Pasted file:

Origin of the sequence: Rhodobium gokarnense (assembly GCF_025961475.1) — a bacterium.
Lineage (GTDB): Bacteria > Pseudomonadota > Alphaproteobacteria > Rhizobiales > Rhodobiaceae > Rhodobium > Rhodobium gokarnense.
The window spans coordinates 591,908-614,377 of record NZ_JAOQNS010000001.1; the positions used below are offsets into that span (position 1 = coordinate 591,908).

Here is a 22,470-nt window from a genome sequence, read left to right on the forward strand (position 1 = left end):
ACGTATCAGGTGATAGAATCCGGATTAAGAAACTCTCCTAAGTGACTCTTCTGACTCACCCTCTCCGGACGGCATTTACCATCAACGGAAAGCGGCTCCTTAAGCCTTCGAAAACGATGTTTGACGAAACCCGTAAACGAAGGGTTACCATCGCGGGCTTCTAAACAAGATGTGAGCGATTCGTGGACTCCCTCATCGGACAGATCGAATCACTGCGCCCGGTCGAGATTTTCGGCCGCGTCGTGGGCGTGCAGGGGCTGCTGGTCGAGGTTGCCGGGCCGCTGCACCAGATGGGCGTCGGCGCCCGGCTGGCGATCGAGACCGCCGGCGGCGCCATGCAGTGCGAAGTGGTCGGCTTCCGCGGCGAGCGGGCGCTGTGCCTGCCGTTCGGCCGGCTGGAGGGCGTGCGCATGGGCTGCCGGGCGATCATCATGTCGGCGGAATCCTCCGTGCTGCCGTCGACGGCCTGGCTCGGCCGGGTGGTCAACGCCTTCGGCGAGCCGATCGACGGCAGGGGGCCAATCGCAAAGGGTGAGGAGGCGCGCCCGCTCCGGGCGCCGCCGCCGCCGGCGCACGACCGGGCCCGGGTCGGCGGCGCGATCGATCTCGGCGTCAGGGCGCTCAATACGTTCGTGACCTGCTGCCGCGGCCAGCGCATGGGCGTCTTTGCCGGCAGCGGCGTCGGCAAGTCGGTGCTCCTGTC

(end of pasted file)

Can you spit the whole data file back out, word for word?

Origin of the sequence: Rhodobium gokarnense (assembly GCF_025961475.1) — a bacterium.
Lineage (GTDB): Bacteria > Pseudomonadota > Alphaproteobacteria > Rhizobiales > Rhodobiaceae > Rhodobium > Rhodobium gokarnense.
The window spans coordinates 591,908-614,377 of record NZ_JAOQNS010000001.1; the positions used below are offsets into that span (position 1 = coordinate 591,908).

Here is a 22,470-nt window from a genome sequence, read left to right on the forward strand (position 1 = left end):
ACGTATCAGGTGATAGAATCCGGATTAAGAAACTCTCCTAAGTGACTCTTCTGACTCACCCTCTCCGGACGGCATTTACCATCAACGGAAAGCGGCTCCTTAAGCCTTCGAAAACGATGTTTGACGAAACCCGTAAACGAAGGGTTACCATCGCGGGCTTCTAAACAAGATGTGAGCGATTCGTGGACTCCCTCATCGGACAGATCGAATCACTGCGCCCGGTCGAGATTTTCGGCCGCGTCGTGGGCGTGCAGGGGCTGCTGGTCGAGGTTGCCGGGCCGCTGCACCAGATGGGCGTCGGCGCCCGGCTGGCGATCGAGACCGCCGGCGGCGCCATGCAGTGCGAAGTGGTCGGCTTCCGCGGCGAGCGGGCGCTGTGCCTGCCGTTCGGCCGGCTGGAGGGCGTGCGCATGGGCTGCCGGGCGATCATCATGTCGGCGGAATCCTCCGTGCTGCCGTCGACGGCCTGGCTCGGCCGGGTGGTCAACGCCTTCGGCGAGCCGATCGACGGCAGGGGGCCAATCGCAAAGGGTGAGGAGGCGCGCCCGCTCCGGGCGCCGCCGCCGCCGGCGCACGACCGGGCCCGGGTCGGCGGCGCGATCGATCTCGGCGTCAGGGCGCTCAATACGTTCGTGACCTGCTGCCGCGGCCAGCGCATGGGCGTCTTTGCCGGCAGCGGCGTCGGCAAGTCGGTGCTCCTGTC